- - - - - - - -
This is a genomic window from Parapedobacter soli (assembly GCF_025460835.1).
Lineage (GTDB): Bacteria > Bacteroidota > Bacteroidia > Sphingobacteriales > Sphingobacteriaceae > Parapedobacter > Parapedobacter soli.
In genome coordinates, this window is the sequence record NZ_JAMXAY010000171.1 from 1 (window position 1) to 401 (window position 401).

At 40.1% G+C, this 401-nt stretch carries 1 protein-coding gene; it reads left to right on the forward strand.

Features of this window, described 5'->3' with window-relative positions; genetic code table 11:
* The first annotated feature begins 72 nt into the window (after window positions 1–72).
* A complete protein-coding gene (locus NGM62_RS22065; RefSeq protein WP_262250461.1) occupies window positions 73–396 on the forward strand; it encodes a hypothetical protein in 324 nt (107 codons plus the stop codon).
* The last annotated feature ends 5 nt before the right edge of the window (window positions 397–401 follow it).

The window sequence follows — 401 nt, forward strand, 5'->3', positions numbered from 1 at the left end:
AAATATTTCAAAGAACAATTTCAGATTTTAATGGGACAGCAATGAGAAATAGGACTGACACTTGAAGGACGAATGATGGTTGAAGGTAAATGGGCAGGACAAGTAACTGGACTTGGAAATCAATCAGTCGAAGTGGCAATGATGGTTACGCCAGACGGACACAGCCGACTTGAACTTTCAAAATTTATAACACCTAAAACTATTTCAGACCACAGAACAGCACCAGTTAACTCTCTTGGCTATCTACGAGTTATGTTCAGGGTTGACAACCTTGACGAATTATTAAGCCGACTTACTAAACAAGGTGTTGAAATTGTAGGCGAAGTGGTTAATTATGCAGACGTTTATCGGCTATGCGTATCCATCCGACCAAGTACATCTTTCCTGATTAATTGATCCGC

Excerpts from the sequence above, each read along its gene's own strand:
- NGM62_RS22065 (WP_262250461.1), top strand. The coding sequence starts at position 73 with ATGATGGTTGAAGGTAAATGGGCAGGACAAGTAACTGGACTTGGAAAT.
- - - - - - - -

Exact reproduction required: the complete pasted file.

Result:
This is a genomic window from Parapedobacter soli (assembly GCF_025460835.1).
Lineage (GTDB): Bacteria > Bacteroidota > Bacteroidia > Sphingobacteriales > Sphingobacteriaceae > Parapedobacter > Parapedobacter soli.
In genome coordinates, this window is the sequence record NZ_JAMXAY010000171.1 from 1 (window position 1) to 401 (window position 401).

At 40.1% G+C, this 401-nt stretch carries 1 protein-coding gene; it reads left to right on the forward strand.

Features of this window, described 5'->3' with window-relative positions; genetic code table 11:
* The first annotated feature begins 72 nt into the window (after window positions 1–72).
* A complete protein-coding gene (locus NGM62_RS22065; RefSeq protein WP_262250461.1) occupies window positions 73–396 on the forward strand; it encodes a hypothetical protein in 324 nt (107 codons plus the stop codon).
* The last annotated feature ends 5 nt before the right edge of the window (window positions 397–401 follow it).

The window sequence follows — 401 nt, forward strand, 5'->3', positions numbered from 1 at the left end:
AAATATTTCAAAGAACAATTTCAGATTTTAATGGGACAGCAATGAGAAATAGGACTGACACTTGAAGGACGAATGATGGTTGAAGGTAAATGGGCAGGACAAGTAACTGGACTTGGAAATCAATCAGTCGAAGTGGCAATGATGGTTACGCCAGACGGACACAGCCGACTTGAACTTTCAAAATTTATAACACCTAAAACTATTTCAGACCACAGAACAGCACCAGTTAACTCTCTTGGCTATCTACGAGTTATGTTCAGGGTTGACAACCTTGACGAATTATTAAGCCGACTTACTAAACAAGGTGTTGAAATTGTAGGCGAAGTGGTTAATTATGCAGACGTTTATCGGCTATGCGTATCCATCCGACCAAGTACATCTTTCCTGATTAATTGATCCGC

Excerpts from the sequence above, each read along its gene's own strand:
- NGM62_RS22065 (WP_262250461.1), top strand. The coding sequence starts at position 73 with ATGATGGTTGAAGGTAAATGGGCAGGACAAGTAACTGGACTTGGAAAT.